Empire Ears Vantage Review

Empire Ears Vantage Review

Most headphones have a definable personality. Some are neat and fast, some are soft and warm, etc. But once in a while you encounter an IEM with a real soul. So emotionally mature and profound in its expression, that you become attached to it as you would to a lover. Well, the Vantage is one such IEM. Let’s find out why these earphones broke my heart in this Empire Ears Vantage Review.

Empire Ears Vantage Review

IN the BOX

Empire Ears Vantage Review


Let me preface this by saying that I wore the Vantage for almost 4 hours straight. (Yes, I have a life, thank you very much.) How do my ears feel? The contours of my canals feel a little worn, but I’m not in any significant pain. The shells are quite big, so tiny ears be warned. However, the sound isolation is pretty effective once you find the right fit or lose your hearing.

Empire Ears Vantage Review Empire Ears Vantage Review


The Vantage is proof that more drivers don’t always mean better sound. We’ve got a hybrid three driver set-up. 2 Subwoofers and 1 mid-high.

But let’s talk about Empire Ear’s A.R.C. Resonance Mitigation Technology. It produces a yummy dampened feel, reducing resonance and vibration. And you can really sense it in every Empire Ears model. Their effective five-way crossover design also seems to add to the definitive feel of the notes. All I know is that no other IEM sounds quite like it.

The cable is Copper Litz with two-pin connections and a super tough 24k Oyaide gold plated right angle plug. The whole combo has a level of solidity I haven’t seen in any other high-performance IEM in this echelon.


Overall Impressions: perfect for lovers of vinyl; warm and expressive.


Anyone who has listened to Empire Ears knows that they do sub frequencies really well. And the Vantage is no exception. However, they’ve really highlighted the lows in this model, and brought the bass a little more forward than usual. So, bass-heads, you’re in luck. But it’s not a particularly tight or fast sound. Rather, it’s softened and warmed up. So, it doesn’t quite feel snappy enough for pop. But hip-hop sounds juicy and generous. And because of that reduced edge, percussion instruments, like toms, rumble in very dramatic fashion. The track, Take Five, for example, felt impactful, if not earth-shaking. 


Yes, very present, even keeled mids. (And seemingly more even than the mids on the Legend X) But more important….Is it just my time of the month or is the Vantage the most emotive IEM model in the Empire Ears lineup? Warm, thick and velvety is its talent. If you love vinyl, you’ll probably love these earphones. Of course, with a sound profile like this, you can’t expect an incredible amount of separation. But you’ll still feel a lot of detail and resolve listening to guitars. Besides Jerry Harvey’s Lola, I can’t think of an IEM more perfectly suited for The Beatles; the thickness, along with that beautiful E.E. dampening effect lends itself so well to stuff like muffled drums and textured electric guitars. It just tastes so rich. Add that impressively multidimensional soundstage, and Strawberry Fields Forever blows you away. (I only wish that the drums were a tad more forward. I’m just being a spoiled brat because these buds are such a gift.) You’d think that the fat consistency of this sound would make it an unsuitable IEM for folk. But again, there’s a surprising amount of detail for an IEM with this kind of character. The most important and delicate elements of a guitar pick somehow emerge gracefully from that pulpy goodness, especially in the upper mid-range.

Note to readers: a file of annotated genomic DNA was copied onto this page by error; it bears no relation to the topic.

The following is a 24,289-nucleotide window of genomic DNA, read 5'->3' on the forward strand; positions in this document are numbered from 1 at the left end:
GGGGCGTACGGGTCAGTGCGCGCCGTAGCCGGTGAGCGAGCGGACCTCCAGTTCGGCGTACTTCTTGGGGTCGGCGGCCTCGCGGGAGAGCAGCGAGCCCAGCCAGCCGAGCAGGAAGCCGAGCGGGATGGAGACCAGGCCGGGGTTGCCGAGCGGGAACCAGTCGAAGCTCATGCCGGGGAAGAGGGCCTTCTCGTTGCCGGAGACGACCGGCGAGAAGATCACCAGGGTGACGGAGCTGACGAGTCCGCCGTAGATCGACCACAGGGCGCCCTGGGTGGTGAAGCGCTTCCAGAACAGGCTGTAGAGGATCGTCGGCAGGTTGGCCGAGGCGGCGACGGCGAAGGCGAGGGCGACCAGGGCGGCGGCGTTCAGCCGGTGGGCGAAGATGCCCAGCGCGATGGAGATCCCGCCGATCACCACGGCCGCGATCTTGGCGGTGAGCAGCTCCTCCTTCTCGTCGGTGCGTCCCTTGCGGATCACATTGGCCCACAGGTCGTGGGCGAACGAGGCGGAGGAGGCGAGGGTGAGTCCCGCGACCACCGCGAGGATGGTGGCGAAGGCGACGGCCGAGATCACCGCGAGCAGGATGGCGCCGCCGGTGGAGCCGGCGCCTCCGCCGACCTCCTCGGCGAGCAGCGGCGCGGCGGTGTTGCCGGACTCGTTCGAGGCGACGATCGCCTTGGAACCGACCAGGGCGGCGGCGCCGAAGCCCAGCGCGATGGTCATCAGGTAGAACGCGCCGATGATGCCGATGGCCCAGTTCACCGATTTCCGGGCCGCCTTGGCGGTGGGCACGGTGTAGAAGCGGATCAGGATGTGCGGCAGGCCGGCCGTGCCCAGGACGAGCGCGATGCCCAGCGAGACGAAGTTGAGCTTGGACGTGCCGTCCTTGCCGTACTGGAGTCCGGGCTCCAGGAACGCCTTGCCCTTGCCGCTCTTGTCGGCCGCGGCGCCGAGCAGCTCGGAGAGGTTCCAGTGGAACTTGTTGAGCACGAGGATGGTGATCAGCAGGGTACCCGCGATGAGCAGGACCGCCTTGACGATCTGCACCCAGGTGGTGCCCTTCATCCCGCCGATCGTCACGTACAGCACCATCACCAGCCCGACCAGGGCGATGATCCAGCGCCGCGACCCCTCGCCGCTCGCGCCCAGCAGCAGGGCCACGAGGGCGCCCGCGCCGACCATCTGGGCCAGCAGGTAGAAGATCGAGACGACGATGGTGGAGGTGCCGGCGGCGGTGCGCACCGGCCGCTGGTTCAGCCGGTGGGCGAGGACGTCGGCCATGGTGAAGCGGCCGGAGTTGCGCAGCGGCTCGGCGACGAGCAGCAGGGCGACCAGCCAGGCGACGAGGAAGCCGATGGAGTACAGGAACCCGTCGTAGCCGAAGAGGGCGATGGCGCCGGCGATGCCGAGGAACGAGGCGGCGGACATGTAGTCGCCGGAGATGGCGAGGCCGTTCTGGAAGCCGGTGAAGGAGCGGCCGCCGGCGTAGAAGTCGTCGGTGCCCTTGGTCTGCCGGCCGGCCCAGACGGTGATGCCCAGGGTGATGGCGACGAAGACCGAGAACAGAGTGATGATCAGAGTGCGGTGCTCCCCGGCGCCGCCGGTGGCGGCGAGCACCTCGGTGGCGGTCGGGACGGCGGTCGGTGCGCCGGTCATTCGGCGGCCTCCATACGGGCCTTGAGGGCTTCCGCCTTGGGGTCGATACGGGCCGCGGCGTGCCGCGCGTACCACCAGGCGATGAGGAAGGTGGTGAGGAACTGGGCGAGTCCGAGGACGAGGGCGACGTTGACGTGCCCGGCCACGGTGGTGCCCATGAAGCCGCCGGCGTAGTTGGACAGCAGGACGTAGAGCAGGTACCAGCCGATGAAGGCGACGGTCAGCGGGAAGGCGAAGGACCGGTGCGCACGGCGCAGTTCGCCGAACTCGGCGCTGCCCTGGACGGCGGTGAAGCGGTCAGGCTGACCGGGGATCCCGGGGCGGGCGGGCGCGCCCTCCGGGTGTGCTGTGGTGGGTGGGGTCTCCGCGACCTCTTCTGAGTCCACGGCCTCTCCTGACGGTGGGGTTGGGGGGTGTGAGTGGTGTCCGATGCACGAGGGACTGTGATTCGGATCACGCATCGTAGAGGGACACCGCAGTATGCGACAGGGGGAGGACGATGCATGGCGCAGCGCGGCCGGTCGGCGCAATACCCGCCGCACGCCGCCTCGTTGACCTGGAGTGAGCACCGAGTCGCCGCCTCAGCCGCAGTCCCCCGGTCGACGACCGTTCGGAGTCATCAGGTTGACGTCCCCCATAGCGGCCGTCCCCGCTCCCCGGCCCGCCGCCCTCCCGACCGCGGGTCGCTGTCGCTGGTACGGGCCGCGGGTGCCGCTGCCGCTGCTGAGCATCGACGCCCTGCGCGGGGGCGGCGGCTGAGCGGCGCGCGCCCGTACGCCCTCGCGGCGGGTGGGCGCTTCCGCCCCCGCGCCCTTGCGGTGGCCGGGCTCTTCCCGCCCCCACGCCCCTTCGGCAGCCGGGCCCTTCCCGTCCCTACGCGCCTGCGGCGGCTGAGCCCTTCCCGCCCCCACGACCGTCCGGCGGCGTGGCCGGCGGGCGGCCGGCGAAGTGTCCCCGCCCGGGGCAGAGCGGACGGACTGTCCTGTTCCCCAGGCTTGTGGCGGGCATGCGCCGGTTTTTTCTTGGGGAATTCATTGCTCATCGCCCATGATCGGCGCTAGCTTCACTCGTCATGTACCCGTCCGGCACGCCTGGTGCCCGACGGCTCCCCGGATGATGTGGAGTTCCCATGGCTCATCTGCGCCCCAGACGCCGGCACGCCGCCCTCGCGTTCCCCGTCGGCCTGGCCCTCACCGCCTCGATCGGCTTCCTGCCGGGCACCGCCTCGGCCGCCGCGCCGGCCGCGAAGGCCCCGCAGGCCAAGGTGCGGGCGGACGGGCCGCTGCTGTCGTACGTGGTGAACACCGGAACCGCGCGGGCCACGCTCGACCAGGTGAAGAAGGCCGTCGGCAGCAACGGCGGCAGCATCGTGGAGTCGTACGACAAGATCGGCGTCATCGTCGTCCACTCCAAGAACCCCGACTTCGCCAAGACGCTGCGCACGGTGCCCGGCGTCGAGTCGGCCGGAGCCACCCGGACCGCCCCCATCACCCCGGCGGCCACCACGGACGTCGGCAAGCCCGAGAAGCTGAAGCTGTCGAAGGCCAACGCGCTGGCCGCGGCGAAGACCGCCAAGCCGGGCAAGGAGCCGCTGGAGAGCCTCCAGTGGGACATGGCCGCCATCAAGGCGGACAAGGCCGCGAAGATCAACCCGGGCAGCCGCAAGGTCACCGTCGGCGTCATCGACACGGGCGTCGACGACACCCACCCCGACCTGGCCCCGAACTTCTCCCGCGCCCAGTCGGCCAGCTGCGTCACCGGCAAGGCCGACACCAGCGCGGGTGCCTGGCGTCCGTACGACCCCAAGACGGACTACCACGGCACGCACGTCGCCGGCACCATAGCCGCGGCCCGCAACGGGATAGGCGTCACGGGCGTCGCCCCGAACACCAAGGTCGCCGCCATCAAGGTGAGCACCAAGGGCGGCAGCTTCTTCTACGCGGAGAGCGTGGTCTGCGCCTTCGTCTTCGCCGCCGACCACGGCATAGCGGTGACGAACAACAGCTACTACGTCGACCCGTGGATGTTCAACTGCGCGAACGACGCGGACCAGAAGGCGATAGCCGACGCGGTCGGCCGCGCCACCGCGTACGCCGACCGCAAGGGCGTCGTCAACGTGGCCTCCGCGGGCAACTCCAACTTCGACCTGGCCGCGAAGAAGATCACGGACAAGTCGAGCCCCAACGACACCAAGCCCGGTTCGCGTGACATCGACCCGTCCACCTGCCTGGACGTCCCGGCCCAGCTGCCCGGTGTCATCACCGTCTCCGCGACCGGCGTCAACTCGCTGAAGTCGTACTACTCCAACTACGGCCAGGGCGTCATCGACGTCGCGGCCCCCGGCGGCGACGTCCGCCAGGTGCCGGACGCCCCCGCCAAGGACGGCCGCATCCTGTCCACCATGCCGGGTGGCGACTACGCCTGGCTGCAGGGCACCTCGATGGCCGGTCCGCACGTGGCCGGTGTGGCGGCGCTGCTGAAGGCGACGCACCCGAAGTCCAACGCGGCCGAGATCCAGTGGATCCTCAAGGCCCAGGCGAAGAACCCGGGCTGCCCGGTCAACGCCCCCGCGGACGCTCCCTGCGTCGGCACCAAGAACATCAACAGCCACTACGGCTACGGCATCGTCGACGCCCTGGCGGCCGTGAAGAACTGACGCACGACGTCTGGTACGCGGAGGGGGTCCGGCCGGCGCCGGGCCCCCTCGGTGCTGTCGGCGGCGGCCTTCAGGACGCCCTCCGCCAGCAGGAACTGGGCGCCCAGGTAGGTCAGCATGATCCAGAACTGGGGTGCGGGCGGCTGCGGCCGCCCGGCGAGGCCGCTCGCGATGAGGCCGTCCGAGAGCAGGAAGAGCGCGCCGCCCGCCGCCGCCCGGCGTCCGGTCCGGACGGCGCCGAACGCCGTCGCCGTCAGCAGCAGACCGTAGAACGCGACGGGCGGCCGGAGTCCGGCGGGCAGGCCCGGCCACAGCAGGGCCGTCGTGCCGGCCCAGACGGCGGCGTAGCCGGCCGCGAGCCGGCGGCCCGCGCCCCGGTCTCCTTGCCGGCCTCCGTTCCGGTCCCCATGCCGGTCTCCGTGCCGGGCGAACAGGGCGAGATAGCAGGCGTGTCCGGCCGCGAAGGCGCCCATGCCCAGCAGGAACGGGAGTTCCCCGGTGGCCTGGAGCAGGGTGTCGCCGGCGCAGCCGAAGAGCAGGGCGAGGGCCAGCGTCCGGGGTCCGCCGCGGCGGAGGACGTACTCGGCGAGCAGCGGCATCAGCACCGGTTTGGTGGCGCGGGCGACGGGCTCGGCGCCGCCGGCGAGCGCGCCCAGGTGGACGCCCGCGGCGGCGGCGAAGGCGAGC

A nice amount of detail here too, but because of that sweet, ever-so-slight blurry feel, you can’t call this IEM the most transparent of the E.E. bunch. That being said, strings will bring you to tears. Edges are softened, so, note progressions are fluid, while peaks are round and romantic. Brass was equally enjoyable for that reason. Smooth, but still breathy enough to convey feeling, these IEM’s lend themselves well to melancholy saxophone solos and contemplative piano chords.


I’ll say it again, you’ll feel like you’re floating in a constellation of notes. Perhaps you don’t get that pencil sharp feeling of accuracy that you get from something with superior separation. But this soundstage galaxy is vast, my friends.


God, I love these IEMs. Maybe the Vantage is less versatile than models like the Phantom (my other favorite), but what it does well, it does really, really well. If you wish you could ride the subway with your tube amp, the Vantage is the perfect solution.

You can find my boyfriend for the best price at:

Audio 46 (Use our promo code, “majorhifi” to get a 10% discount)

MajorHiFi may receive commission from retail offers.


Compare the ranking of various headphones, earbuds and in-ear monitors using our tools.

Discuss this, and much more, over on our forum.

MAJORHIFI may receive commissions from retail offers.
Previous article01 Episode: What’s the deal with audiophile terminology?
Next articleNoble Audio Kaiser vs Empire Ears Phantom Review
Gabby is a composer, songwriter and music producer who has worked in the music, film, and commercial industries for too long. You can hit Gabby up at gabby@majorhifi.com.